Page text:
Heading back to the studio...I was trying to concentrate above the sound of geese. I kept hearing their loud territorial calls and the squeals of the defeated as they battled outside for a desirable nesting site close to where old trees overhang the river, very near the window at my desk.
It was almost impossible to focus. When a dominant goose chases a rival, he grabs a beak full of feathers - usually in a most sensitive area, at the butt, where their fragrant powder puffs are (they have a powder which is released from scent glands located there). Then the aggressor tugs until the feathers come out, and the poor victim squeals in such an agonizing way you just want to run out and try and help. But they are wild geese, and emotions and hormones are flooding their brains just now, so there is little you can do.
I was working on a difficult part of the drawing of a life-size bird, where the breast feathers merge, decrease in size and change color, in a faint diagonal pattern. Details like this are missing from photographs, you almost feel the growth as you depict it, there is a rhythm revealed if you get it right… and I kept losing it.
Just then I heard a scratching at the screen door. and turned to see a goose ”asking to come in”. One foot was raised as he tried to step through the screen, but slid down, confusing him. I opened the door and he slipped inside. Outside, the battles still raged.
It was last winter’s young from the green-banded pair, now a fully-grown teenager, just developing his neck collar, but too young to breed this year. He was still following his parents and getting chased away by them - and every other goose around. Life is tough at the bottom of the pecking order.
But he was obviously an inventive thinker. He’d already climbed up 12 steps to get to the door, as the house is built on stilts - something no other goose has ever done. I thought he would panic, so I left the door wide open. He padded in bold and curious, looking around the room, and then walked from my studio into the open door of the living room. He stopped at the floor-length window and studied outside where he could see the other geese still battling and chasing. He had a ringside view.
Returning from the front door, after looking out of the window...After watching for a few minutes he went to the front door and looked through the screen. I opened it for him, but he turned around and came back, looking up at chairs and settee. Then he wandered towards the bedrooms, but the doors were closed. Next he came back into my studio, looking out the back door, and then back again to the living-room window. He knew his way round now, and showed no sign of leaving.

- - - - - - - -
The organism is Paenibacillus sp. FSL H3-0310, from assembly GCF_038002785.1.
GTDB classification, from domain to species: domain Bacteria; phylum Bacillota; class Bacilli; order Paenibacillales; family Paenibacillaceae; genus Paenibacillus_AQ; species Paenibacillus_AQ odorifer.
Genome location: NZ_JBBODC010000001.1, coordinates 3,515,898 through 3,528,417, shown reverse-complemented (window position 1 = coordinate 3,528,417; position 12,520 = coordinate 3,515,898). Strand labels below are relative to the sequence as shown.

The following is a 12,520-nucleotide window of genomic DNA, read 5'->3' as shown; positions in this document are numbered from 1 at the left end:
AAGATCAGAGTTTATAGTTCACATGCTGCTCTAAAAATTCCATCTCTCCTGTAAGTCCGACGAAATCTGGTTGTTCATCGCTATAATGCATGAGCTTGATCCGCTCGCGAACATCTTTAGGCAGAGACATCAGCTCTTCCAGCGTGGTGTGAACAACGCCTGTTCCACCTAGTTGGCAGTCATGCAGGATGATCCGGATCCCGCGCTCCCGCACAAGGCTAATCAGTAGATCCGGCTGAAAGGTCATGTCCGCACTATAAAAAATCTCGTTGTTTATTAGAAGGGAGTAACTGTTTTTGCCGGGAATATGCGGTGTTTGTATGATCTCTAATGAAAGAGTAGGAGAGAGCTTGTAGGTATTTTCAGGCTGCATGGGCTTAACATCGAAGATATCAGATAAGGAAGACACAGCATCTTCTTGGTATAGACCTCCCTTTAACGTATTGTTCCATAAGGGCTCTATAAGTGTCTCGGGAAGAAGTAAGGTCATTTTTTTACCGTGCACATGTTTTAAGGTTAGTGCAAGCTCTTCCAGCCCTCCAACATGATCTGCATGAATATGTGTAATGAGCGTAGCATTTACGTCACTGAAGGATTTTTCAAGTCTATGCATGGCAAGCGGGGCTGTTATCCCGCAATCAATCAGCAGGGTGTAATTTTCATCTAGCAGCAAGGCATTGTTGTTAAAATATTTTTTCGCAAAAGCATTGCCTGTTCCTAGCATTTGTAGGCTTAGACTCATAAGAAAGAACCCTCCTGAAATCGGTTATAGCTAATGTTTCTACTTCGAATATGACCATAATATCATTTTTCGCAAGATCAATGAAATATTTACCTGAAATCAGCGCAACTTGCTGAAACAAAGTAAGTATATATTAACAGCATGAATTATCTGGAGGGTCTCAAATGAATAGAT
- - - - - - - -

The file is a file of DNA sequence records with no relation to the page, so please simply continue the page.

I’ve noticed before that at this age they seem to be at their most curious, and prepared to investigate things that older geese ignore. As a lone sibling, his actions were isolated. At this time in their lives, siblings being “evicted” by their parents tend to stick together.
I went back to my desk and began to work again. Here was a living model, relaxed and still. It must have been about half an hour before he left the way he had come, but instead of descending the steps he jumped to the handrail and perched for a few minutes before flying down.
It was quiet outside now. His parents had the spot they wanted and were sitting in the shade by the water. Another pair had settled under the mango tree, and the pair with three little goslings were on the lawn. Their young goslings give them immunity most of the time, the other geese rarely attack them. It does happen, though. You can see the other males trying to suppress their instinct to chase, their necks tremble and they “moan”.
He would lie low and follow the parents when they went to roost for the night. If he kept at a distance, that would be allowed.
I had a job to do when he left. He had pooped several little calling-cards over the bamboo floor and a couple on the mat. They were magenta /purple in color, full of Java plums. Luckily I’d folded the fine woven mat out of his way in time.
Note to blog readers. Apologies for not posting for so long, we were in Washington State for 6 weeks, and since coming back I’ve been focused on getting an outdoor wetland created in a field on our property before the winter rains arrive. It’s already attracting different visitors, and I’ll post pictures soon.